The political concerns of his contemporaries were regarded with some measure of despair. The majority of them were engaged either in defending or attacking the Charter of 1814. The Liberals were simply deceiving themselves, examining old and meaningless formulae such as 'the sovereignty of the people,' 'liberty,' and 'equality'— conceptions that never had any meaning, but were simply meta­physical creations of the jurists, and they ought to have realized that this kind of work was perfectly useless now that the feudal regime was overthrown. Men in future will have something better to do than to defend the Charter against the 'ultras.' The parliamentary regime may be very necessary, but it is just a passing phase between the feudalism of yesterday and the new order of to-morrow. That future order is Industrialism—a social organization having only one end in view, the further development of industry, the source of all wealth and prosperity.

The new regime implies first of all the abolition of all class distinc­tion. There will be no need.for either nobles, bourgeois, or clergy. There will be only two categories, workers and idlers—or the bees and the drones, as Saint-Simon puts it. Sometimes he refers to them as the national and anti-national party. In the new society the second class is bound to disappear, for there is only room for the first. This class includes, besides manual workers, agriculturists, artisans, manu­facturers, bankers, savants, and artists. Between these persons there ought to be no difference except that which results from their different capacities, or what Saint-Simon calls their varying stakes in the national interest. "Industrial equality," he writes, "consists in each drawing from society benefits exactly proportionate to his share in the State—that is, in proportion to his potential capacity and the use which he makes of the means at his disposal—including, of course, his capital." Saint-Simon evidently has no desire to rob the capitalists of their revenues; his hostility is reserved for the landed proprietors.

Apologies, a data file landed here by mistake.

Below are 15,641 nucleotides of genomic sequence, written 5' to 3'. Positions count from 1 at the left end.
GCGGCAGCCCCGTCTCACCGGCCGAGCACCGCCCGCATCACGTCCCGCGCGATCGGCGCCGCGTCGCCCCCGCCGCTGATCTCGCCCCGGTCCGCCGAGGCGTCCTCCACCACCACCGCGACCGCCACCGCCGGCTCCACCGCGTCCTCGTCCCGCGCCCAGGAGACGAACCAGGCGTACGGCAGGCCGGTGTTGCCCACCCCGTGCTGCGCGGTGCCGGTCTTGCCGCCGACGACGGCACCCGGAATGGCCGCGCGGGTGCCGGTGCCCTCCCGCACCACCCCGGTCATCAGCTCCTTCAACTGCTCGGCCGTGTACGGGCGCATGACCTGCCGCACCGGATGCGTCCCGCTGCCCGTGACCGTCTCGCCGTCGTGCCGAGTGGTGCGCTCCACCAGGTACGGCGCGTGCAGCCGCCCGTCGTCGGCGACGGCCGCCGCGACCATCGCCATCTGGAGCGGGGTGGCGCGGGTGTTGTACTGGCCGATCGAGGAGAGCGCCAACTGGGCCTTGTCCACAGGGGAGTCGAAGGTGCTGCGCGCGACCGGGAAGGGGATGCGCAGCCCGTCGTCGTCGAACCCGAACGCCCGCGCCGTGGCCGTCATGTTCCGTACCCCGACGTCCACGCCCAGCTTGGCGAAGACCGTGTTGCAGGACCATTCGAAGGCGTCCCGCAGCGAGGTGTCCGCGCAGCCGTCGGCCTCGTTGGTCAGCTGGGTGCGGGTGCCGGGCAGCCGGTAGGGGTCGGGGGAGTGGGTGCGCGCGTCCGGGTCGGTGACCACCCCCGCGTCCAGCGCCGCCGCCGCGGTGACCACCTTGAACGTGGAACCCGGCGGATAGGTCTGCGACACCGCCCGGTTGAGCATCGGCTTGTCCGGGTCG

Not only must every social distinction other than that founded upon labour and ability disappear, but government in the ordinary sense of the term will largely become unnecessary. "National association" for Saint-Simon merely meant "industrial enterprise." "France was to be turned into a factory and the nation organized on the model of a vast workshop"; but "the task of preventing thefts and of checking other disorders in a factory is a matter of quite secondary importance and can be discharged by subordinates." In a similar fashion, the function of government in industrial society must be limited to "defend­ing workers from the unproductive sluggard and maintaining security and freedom for the producer."

So far Saint-Simon's 'industrialism' is scarcely distinguishable from the 'Liberalism' of Smith and his followers, especially J. B. Say's. Charles Comte and Dunoyer, writing in their review, Le Censeur, were advancing exactly similar doctrines, sometimes even using identical terms. "Plenty of scope for talent" and laissez-faire were some of the favourite maxims of the Liberal bourgeois. Such also were the aspira­tions of Saint-Simon.

But it is just here that the tone changes.